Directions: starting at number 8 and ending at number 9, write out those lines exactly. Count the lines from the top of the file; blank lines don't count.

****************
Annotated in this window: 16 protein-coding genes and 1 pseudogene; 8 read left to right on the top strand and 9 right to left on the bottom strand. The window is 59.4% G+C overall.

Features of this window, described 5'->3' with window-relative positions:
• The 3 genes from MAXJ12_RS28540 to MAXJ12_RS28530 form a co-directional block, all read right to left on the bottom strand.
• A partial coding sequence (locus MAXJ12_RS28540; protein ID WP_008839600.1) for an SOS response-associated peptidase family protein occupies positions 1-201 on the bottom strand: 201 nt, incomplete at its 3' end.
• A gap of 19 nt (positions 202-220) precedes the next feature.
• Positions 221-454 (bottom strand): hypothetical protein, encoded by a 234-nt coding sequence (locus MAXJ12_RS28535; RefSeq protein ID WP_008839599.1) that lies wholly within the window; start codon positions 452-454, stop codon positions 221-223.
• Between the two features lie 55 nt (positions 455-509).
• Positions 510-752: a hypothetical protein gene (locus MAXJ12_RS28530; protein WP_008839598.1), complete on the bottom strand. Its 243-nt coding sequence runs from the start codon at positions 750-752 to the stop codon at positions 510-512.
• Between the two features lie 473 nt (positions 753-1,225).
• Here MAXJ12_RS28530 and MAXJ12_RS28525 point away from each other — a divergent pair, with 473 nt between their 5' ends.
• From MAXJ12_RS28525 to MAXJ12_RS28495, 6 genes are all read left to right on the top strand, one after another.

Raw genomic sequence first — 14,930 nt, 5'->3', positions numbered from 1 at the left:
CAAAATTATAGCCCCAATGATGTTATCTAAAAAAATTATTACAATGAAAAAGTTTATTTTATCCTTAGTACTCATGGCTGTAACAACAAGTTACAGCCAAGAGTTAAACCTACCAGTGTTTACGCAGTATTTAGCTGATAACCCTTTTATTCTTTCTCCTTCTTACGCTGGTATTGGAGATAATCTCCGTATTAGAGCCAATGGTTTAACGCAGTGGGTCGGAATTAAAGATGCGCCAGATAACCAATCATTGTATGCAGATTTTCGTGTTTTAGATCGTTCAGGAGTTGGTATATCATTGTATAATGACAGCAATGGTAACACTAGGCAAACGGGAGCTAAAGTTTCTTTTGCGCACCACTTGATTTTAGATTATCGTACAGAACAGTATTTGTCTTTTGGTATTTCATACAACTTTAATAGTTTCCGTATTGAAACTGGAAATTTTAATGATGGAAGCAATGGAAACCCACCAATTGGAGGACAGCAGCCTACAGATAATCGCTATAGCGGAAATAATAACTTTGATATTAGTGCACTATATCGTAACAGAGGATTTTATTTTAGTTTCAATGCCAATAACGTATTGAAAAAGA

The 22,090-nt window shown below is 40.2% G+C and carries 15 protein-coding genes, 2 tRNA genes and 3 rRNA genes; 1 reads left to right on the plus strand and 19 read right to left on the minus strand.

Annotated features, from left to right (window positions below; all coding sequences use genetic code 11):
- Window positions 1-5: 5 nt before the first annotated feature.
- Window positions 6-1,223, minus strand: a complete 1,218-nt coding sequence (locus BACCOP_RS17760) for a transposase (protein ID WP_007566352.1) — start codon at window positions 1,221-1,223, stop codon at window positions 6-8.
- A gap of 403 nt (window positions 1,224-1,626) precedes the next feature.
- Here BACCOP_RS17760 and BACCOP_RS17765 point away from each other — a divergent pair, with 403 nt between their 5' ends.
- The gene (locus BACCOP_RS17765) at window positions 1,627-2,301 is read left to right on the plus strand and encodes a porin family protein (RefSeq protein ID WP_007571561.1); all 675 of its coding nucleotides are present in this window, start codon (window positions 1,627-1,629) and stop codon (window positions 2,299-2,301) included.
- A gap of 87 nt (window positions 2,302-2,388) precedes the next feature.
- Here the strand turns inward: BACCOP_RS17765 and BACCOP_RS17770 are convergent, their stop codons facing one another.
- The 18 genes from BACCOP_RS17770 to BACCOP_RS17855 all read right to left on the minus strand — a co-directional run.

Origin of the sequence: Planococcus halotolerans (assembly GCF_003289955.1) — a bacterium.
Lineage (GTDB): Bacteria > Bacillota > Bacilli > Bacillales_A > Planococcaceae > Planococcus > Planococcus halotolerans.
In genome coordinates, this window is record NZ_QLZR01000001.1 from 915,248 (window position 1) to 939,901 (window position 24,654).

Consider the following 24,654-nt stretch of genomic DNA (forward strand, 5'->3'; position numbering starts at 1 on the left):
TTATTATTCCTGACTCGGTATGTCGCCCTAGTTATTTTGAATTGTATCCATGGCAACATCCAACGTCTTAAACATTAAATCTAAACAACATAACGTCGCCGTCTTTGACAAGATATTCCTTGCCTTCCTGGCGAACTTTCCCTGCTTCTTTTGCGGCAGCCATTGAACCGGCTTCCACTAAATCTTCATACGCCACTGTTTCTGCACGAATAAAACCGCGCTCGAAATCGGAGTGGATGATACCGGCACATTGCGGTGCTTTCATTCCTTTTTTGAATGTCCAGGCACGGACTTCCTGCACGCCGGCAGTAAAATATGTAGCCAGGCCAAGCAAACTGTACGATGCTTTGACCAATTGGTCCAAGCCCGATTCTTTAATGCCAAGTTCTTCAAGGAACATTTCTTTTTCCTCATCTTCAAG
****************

• Positions 510-752: a hypothetical protein gene (locus MAXJ12_RS28530; protein WP_008839598.1), complete on the bottom strand. Its 243-nt coding sequence runs from the start codon at positions 750-752 to the stop codon at positions 510-512.
• Between the two features lie 473 nt (positions 753-1,225).